The President gave the following report to the General Meeting on 13 March 2013:
Members do not need me to tell them that there is a lot of change around the university. To some extent, the university needs to adapt to shifts in funding. After top-slicing money for central services, the budgets for 26 of 29 academic Schools are in the red this year.
Volunteers for Cardiff UCU have been working hard representing staff collectively as well as supporting individual members. In terms of redundancies and restructuring, UCU is representing staff affected by restructuring in the Chemistry, where 14 administrative and MPSS posts are at risk; staff in central services have been reorganized into 13 departments; there is a review of European Languages, Translation & Politics, which is being split up; 70 staff attended an open meeting hosted by UCU to discuss the merger of Nursing & Midwifery with Health Care Studies.
Although there is plenty to be concerned about, we should celebrate the difference that UCU makes. For example, systematic scrutiny of posts at risk of redundancy is steadily reducing abuse of fixed term contracts in cases where “uncertain business need” was historically used to justify fixed term contracts year after year. Of the posts with end dates from August to October 2013, 18 are now being moved onto proper open-ended contracts, with no “relevant factor” end dates.
Volunteer UCU reps will be meeting with management and other unions on 4 April, in the Joint Consultative and Negotiating Forum (JCNF). One issue to be discussed will be the Sickness Absence Policy; UCU has concerns about the unreasonably legalistic and punitive way this policy is applied in some parts of the university, and members are invited to send us examples of bad practice.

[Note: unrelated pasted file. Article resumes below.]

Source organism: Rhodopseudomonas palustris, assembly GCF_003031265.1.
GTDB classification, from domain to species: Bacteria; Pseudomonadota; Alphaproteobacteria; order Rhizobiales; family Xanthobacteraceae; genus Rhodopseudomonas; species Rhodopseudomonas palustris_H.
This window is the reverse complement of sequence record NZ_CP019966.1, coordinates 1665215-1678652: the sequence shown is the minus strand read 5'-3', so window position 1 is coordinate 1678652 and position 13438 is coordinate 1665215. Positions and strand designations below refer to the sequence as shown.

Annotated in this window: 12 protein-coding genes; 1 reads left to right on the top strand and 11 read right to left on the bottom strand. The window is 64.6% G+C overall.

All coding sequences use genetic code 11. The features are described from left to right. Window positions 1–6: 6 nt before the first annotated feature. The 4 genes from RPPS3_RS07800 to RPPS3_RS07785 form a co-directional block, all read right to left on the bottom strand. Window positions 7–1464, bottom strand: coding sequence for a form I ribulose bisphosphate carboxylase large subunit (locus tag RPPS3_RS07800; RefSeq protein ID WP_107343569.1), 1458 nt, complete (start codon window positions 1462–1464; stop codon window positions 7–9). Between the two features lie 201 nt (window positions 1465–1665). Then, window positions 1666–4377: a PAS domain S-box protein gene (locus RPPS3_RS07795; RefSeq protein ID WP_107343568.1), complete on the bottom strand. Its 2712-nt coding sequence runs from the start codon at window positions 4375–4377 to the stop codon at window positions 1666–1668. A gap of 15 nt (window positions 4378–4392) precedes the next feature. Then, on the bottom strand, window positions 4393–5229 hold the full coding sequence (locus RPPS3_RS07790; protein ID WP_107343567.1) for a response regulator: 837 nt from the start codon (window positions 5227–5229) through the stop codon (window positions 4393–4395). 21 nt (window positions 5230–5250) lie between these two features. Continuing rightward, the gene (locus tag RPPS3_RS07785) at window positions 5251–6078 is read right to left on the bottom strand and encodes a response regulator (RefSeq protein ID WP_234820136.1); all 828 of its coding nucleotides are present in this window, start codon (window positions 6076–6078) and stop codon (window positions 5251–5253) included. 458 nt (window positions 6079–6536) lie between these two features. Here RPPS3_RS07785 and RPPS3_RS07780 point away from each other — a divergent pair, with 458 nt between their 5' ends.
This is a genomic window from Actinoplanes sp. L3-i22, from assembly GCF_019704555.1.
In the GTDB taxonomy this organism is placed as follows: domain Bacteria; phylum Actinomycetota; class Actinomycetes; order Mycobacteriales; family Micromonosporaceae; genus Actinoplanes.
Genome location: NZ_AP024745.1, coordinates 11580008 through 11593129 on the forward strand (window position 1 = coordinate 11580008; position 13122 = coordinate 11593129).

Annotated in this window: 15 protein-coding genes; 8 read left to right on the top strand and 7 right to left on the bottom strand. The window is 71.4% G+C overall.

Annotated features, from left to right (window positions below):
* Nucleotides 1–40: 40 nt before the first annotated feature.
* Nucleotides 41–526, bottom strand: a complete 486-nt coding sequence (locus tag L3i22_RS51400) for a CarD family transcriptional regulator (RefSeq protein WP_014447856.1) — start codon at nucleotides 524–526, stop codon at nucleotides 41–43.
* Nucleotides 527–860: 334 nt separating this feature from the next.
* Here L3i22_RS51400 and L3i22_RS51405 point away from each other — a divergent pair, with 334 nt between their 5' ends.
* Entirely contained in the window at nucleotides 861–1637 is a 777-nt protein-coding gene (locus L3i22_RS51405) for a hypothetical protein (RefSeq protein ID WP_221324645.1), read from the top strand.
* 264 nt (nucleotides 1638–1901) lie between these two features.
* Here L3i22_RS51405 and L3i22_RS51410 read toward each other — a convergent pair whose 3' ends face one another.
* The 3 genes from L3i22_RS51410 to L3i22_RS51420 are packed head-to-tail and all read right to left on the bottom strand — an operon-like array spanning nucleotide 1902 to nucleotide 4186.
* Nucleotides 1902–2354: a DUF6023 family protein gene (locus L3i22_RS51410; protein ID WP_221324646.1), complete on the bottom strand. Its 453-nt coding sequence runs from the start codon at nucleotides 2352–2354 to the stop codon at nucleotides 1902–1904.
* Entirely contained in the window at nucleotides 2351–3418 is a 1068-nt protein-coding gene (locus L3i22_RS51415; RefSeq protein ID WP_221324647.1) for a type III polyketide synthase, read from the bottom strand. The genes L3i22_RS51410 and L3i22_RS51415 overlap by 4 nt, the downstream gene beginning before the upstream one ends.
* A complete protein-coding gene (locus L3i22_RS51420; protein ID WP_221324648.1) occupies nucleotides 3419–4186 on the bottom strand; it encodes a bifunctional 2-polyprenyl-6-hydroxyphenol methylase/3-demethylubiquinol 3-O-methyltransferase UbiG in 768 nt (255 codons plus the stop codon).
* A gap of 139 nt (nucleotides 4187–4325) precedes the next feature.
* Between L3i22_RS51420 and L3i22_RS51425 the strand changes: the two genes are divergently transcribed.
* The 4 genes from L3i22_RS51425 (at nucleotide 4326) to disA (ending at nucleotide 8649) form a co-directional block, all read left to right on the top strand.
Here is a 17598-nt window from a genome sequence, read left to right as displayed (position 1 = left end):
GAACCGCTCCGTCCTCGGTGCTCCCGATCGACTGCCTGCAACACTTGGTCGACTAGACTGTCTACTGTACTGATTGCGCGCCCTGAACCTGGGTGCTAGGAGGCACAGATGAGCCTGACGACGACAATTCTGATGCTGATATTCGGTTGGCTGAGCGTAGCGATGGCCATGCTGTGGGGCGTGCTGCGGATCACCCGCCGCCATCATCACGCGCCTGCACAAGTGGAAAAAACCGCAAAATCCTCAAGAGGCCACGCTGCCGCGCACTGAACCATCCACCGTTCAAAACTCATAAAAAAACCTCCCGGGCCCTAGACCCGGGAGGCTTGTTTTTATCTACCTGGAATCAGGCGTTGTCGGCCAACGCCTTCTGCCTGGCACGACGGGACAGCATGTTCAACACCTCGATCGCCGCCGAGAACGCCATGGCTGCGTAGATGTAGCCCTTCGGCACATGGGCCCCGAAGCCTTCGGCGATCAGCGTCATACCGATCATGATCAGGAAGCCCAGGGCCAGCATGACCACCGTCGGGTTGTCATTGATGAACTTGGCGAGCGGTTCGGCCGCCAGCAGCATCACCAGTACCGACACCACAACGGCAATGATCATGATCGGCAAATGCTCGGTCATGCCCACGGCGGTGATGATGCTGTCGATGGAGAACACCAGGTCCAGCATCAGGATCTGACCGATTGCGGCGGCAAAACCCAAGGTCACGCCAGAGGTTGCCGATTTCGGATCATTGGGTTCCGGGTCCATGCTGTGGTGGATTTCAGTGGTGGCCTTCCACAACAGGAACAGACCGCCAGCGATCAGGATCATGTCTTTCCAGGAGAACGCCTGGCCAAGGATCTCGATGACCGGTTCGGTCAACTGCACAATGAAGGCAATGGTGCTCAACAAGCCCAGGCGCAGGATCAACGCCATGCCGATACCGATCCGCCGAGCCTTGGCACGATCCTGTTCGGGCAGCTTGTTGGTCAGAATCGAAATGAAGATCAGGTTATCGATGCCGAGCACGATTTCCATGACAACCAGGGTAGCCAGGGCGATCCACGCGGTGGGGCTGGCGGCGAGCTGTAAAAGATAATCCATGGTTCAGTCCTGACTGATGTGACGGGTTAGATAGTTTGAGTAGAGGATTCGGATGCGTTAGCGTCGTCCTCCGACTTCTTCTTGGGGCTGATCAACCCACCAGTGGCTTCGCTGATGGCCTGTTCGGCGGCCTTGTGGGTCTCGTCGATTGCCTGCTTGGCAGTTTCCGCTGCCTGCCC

JCNF will also discuss Grading Reviews, and the potential for staff to be assigned to a lower pay grade via a “red circling” process. The Grading Review process potentially affects all research and support staff; only staff on the academic promotions pathway are outside this process. UCU is concerned that, if it were applied to every eligible post, the role analysis process operated by the university would assign about half of all posts to a lower pay grade. This means that whenever there is a restructuring, staff who are not made redundant have a serious risk of being assigned to a lower-paying post.
UCU casework volunteers continue to support members individually, and also look for opportunities to address recurring issues collectively. Case workers are supporting members with formal disciplinary meetings, including those associated with sickness absence; case workers are supporting members questions about voluntary severance, and others who face potential redundancy, including some who should have been put on the redeployment register but who were not.
No member is too junior or too senior to receive casework support. You could be a researcher or MPSS staff; you could be professional services or an academic; you could have a problem with your manager or even your Head of School or Department; you could be a manager or Head with a workplace problem—if you are a member you can receive casework support to address workplace problems. Anyone is not already in a union should join straight away so that they can get support when they need it.
There are a lot of changes happening, but we must not despair. Cardiff University is the pride of Wales, and that’s because of the professionalism and dedication of its staff. Staff have a lot to be proud of.
For most staff, most of the time, Cardiff University is a good place to work. However, the university sometimes lets itself down. As the Vice-Chancellor reminded us last autumn, we are the university. It is up to us as a community to support each other, and to demand the highest standards in transparency and fairness in the way the university treats its staff, as well as maintaining high standards of delivering higher education in Wales.
We have a debt of gratitude to the many UCU volunteers who are working on our behalf. I ask any member who isn’t already to get involved. Help us make the university better by making it a better place to work.